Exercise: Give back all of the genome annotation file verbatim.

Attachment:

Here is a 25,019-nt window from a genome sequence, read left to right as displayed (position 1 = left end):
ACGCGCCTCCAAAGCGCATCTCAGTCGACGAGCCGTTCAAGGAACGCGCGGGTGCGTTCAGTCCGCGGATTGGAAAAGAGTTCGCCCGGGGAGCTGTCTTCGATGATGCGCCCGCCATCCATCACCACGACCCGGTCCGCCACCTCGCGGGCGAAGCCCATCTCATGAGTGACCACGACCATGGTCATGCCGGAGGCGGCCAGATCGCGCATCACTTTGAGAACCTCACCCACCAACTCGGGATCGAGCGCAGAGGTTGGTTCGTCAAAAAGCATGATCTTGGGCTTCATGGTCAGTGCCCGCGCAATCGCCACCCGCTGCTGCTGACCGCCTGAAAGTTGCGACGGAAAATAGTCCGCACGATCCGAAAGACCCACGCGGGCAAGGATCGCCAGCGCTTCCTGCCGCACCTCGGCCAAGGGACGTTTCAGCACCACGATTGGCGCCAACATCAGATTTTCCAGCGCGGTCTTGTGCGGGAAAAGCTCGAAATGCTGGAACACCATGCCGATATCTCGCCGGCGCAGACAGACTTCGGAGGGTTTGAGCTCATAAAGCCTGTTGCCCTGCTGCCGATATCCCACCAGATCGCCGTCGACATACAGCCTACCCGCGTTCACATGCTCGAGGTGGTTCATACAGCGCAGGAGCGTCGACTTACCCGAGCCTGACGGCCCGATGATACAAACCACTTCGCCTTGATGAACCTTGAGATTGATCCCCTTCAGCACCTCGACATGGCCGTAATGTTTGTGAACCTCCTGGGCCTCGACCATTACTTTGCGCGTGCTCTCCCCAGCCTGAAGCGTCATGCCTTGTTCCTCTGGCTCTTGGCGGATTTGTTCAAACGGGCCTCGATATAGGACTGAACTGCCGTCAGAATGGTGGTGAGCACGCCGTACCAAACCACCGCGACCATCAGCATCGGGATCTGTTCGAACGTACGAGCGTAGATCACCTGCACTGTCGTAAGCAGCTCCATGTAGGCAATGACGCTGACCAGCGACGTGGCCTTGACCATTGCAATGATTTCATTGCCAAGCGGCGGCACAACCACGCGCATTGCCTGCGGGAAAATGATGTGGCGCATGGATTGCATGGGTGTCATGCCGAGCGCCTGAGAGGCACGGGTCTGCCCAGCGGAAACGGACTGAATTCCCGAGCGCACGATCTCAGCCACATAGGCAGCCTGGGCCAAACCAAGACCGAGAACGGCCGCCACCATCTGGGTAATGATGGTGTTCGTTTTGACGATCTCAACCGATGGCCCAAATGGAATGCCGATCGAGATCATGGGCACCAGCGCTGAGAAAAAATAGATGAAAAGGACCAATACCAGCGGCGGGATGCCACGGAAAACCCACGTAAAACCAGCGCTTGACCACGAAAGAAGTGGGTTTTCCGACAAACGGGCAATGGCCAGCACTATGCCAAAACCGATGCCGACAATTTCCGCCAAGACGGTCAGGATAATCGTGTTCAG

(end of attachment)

Here is a 25,019-nt window from a genome sequence, read left to right as displayed (position 1 = left end):
ACGCGCCTCCAAAGCGCATCTCAGTCGACGAGCCGTTCAAGGAACGCGCGGGTGCGTTCAGTCCGCGGATTGGAAAAGAGTTCGCCCGGGGAGCTGTCTTCGATGATGCGCCCGCCATCCATCACCACGACCCGGTCCGCCACCTCGCGGGCGAAGCCCATCTCATGAGTGACCACGACCATGGTCATGCCGGAGGCGGCCAGATCGCGCATCACTTTGAGAACCTCACCCACCAACTCGGGATCGAGCGCAGAGGTTGGTTCGTCAAAAAGCATGATCTTGGGCTTCATGGTCAGTGCCCGCGCAATCGCCACCCGCTGCTGCTGACCGCCTGAAAGTTGCGACGGAAAATAGTCCGCACGATCCGAAAGACCCACGCGGGCAAGGATCGCCAGCGCTTCCTGCCGCACCTCGGCCAAGGGACGTTTCAGCACCACGATTGGCGCCAACATCAGATTTTCCAGCGCGGTCTTGTGCGGGAAAAGCTCGAAATGCTGGAACACCATGCCGATATCTCGCCGGCGCAGACAGACTTCGGAGGGTTTGAGCTCATAAAGCCTGTTGCCCTGCTGCCGATATCCCACCAGATCGCCGTCGACATACAGCCTACCCGCGTTCACATGCTCGAGGTGGTTCATACAGCGCAGGAGCGTCGACTTACCCGAGCCTGACGGCCCGATGATACAAACCACTTCGCCTTGATGAACCTTGAGATTGATCCCCTTCAGCACCTCGACATGGCCGTAATGTTTGTGAACCTCCTGGGCCTCGACCATTACTTTGCGCGTGCTCTCCCCAGCCTGAAGCGTCATGCCTTGTTCCTCTGGCTCTTGGCGGATTTGTTCAAACGGGCCTCGATATAGGACTGAACTGCCGTCAGAATGGTGGTGAGCACGCCGTACCAAACCACCGCGACCATCAGCATCGGGATCTGTTCGAACGTACGAGCGTAGATCACCTGCACTGTCGTAAGCAGCTCCATGTAGGCAATGACGCTGACCAGCGACGTGGCCTTGACCATTGCAATGATTTCATTGCCAAGCGGCGGCACAACCACGCGCATTGCCTGCGGGAAAATGATGTGGCGCATGGATTGCATGGGTGTCATGCCGAGCGCCTGAGAGGCACGGGTCTGCCCAGCGGAAACGGACTGAATTCCCGAGCGCACGATCTCAGCCACATAGGCAGCCTGGGCCAAACCAAGACCGAGAACGGCCGCCACCATCTGGGTAATGATGGTGTTCGTTTTGACGATCTCAACCGATGGCCCAAATGGAATGCCGATCGAGATCATGGGCACCAGCGCTGAGAAAAAATAGATGAAAAGGACCAATACCAGCGGCGGGATGCCACGGAAAACCCACGTAAAACCAGCGCTTGACCACGAAAGAAGTGGGTTTTCCGACAAACGGGCAATGGCCAGCACTATGCCAAAACCGATGCCGACAATTTCCGCCAAGACGGTCAGGATAATCGTGTTCAG